A further slowing in growth
US markets right have been caught between 1) the on-going negotiations over tax between the White House and Republicans, 2) who will be the next Fed Chair (the market seems to be positioning for a Taylor-Powell duo but there’s still no news), and 3) the course of the broader economy.
While there has been no announcement yet on the next Fed Chair, there have been some developments on the others.
Just out this morning, it’s been announced that US Republican Senator Jeff Flake will retire at the next election. It’s a prospect that has some thinking of less chances of getting tax reform done if Flake were to be more outspoken against the President with no re-election worries. There’s been another war of none too flattering words between the President and Senator Corker overnight, Corker speaking of the President “debasing our nation” and the President saying that Corker “couldn’t get re-elected dog catcher in Tennessee (and) is now fighting tax cuts”.
The dollar briefly reacted negatively to the Flake news, but the US 10 year is holding firmly above the 2.40% level this morning. The Dow is up 168 points (it was over 200 points higher), helped by strong results from 3M (boosting its earnings outlook) and Caterpillar (the CFO speaking of the mining recovery in its “early innings”). Adding more into the global growth story have been further strong manufacturing PMIs out of the Eurozone and the US (the latter the Markit versions). Eurozone Manufacturing PMI was a very solid 58.6 up from 58.1, with the Services PMI at 54.9, down from 55.8; still solid. The US Markit PMIs were both stronger.
While the USD has been steady to somewhat higher for the session, the losers have been Sterling and the Kiwi. UK Chancellor has apparently stepped back from the push for a two year post-Brexit “business-as-usual” transition, Europeans demanding a cleaner deal. Sterling is down a big figure from yesterday’s APAC session. The Kiwi has moved lower still from the announcement of the incoming Government renegotiating the RBNZ agreement, lower migration targets and uncertainty also over other policies, even though policy specifics are scant. The AUD has been trading below 0.78. Chinese steady political leadership news came and went with little market impact while commodities overnight are very supportive, except gold that’s marginally lower.
It’s all pretty much about the AU CPI today with market reaction centred both on headline and core CPI. The surge in utility prices (sorry, couldn’t resist it!) is expected to lift Headline CPI by 0.8% q/q and 2.0% y/y (also consensus). Acting as some offset is a fall in petrol prices and a decline in vegetable prices – a mild winter/ early spring leading to bumper crops. Core inflation in is expected to remain stable, with the Trimmed Mean at 0.5% q/q, 2.0% y/y. NAB sees the Weighted Median as marginally softer at 0.4% q/q, 1.9% y/y. We see steady core inflation 0.4-0.5% this quarter in the context as the third quarter of such ½% growth, tracking at the bottom of the RBA’s 2-3% target range, suggesting it’s bottomed.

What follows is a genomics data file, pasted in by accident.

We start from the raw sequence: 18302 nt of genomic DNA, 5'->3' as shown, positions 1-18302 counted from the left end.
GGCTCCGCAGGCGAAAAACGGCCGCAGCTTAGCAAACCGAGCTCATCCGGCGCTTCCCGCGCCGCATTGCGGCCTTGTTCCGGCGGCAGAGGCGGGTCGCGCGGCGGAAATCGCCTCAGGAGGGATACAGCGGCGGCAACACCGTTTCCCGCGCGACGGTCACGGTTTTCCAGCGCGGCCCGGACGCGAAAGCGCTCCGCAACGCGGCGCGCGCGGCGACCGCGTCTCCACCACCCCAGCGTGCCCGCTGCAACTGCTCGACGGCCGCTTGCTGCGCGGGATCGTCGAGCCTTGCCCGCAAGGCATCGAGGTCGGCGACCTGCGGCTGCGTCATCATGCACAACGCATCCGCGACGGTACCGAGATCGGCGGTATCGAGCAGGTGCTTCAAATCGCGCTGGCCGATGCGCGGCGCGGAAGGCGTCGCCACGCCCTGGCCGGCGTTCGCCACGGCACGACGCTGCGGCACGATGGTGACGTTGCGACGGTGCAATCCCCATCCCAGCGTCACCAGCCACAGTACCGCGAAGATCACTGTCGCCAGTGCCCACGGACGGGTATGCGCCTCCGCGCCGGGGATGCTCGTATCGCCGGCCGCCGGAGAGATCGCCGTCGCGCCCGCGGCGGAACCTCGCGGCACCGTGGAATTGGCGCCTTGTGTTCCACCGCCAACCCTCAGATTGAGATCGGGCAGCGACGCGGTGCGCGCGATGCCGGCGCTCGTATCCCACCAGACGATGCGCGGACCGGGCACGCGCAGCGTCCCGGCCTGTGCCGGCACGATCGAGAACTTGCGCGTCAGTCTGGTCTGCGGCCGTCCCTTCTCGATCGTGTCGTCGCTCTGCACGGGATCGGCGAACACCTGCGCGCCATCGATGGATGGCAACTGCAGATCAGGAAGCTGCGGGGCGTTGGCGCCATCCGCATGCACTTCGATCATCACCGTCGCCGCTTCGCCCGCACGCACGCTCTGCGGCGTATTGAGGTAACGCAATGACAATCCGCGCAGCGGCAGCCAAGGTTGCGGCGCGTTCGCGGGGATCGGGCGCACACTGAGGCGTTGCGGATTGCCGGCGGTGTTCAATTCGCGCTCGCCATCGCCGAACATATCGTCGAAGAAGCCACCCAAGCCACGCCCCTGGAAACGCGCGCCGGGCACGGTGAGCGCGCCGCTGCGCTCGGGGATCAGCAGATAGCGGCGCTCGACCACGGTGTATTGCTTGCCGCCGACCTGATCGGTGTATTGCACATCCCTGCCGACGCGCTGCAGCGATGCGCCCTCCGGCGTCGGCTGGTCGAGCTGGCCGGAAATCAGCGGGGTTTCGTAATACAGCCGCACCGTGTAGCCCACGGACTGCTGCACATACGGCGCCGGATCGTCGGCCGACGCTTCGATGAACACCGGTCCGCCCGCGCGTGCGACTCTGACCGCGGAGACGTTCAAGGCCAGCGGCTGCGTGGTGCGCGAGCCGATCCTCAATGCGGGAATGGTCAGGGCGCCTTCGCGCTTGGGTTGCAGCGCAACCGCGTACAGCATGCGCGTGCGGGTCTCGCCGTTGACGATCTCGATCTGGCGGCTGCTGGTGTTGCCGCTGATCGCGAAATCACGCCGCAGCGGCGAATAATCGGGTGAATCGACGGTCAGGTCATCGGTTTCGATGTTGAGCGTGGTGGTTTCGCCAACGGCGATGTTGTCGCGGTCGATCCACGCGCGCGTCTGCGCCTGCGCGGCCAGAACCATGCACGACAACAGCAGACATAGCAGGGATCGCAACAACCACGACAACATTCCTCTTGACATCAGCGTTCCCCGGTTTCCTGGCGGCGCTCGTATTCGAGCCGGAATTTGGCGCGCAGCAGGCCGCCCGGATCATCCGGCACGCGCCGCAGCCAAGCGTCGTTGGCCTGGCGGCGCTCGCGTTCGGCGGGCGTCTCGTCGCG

As for market reaction, the great bulk of forecasts are hugging the consensus, suggesting potential two-way price risk for currencies and bonds. All bar two of the 25 economists surveyed by Bloomberg expect headline inflation of 0.7%-0.9%, the remaining two seeing higher inflation (one at 1.0%, the other at 1.2%). It’s a very similar picture for the Trimmed Mean (often seen as the preferred of the various underlying measures) with a spread of all bar two seeing it in the 0.4-0.6% range, the other two split between one “high” and one “low”. The Weighted Median forecasts are skewed a little to the lower side (as ours is). Before then is the weekly ANZ-Roy Morgan Consumer Confidence measure (L: 113.3; average 114.9) and September Skilled Vacancies (L: +0.3%).
Also in the Australian context, yesterday it was announced that the High Court will make its ruling Friday regarding whether sitting “dual national” MPs can remain in Parliament. Key among these for the Government is Lower House member Deputy PM Barnaby Joyce who could face re-election. While there could be some “knee jerk” AUD negative AUD reaction if so, elections tend to be less a key factor for the Aussie that is driven more by rates, commodities and global markets. It’s also conceivable that independents in the Lower House might give the Government support if needed until a by-election is held rather than face the uncertainty of a general election. An “all clear” should be AUD supportive.
First cab off the rank tonight is the German Ifo Survey, while in the UK there’s Q3 GDP that’s expected to be steady at 0.3% for annual growth of 1.5%. The US has Durable goods orders and New Home Sales reports. The BoC is expected to leave rates on hold at 1.00%, the market having priced out most of the 40% chance priced in just after the BoC hiked in September, having also lifted rates in July. Only 4 bps is priced in. The tone of Governor Poloz’s press conference will be key, coming just over an hour after the rate decision and the central bank’s Monetary Policy Report.
On global stock markets, the S&P 500 was +0.16%. Bond markets saw US 10-years +5.62bp to 2.42%. In commodities, Brent crude oil +1.71% to $58.35, gold-0.2% to $1,275, iron ore +0.7% to $62.42, steam coal +0.7% to $97.20, met. coal +0.0% to $181.50. AUD is at 0.7779 and the range since yesterday 5pm Sydney time is 0.7771 to 0.7796.
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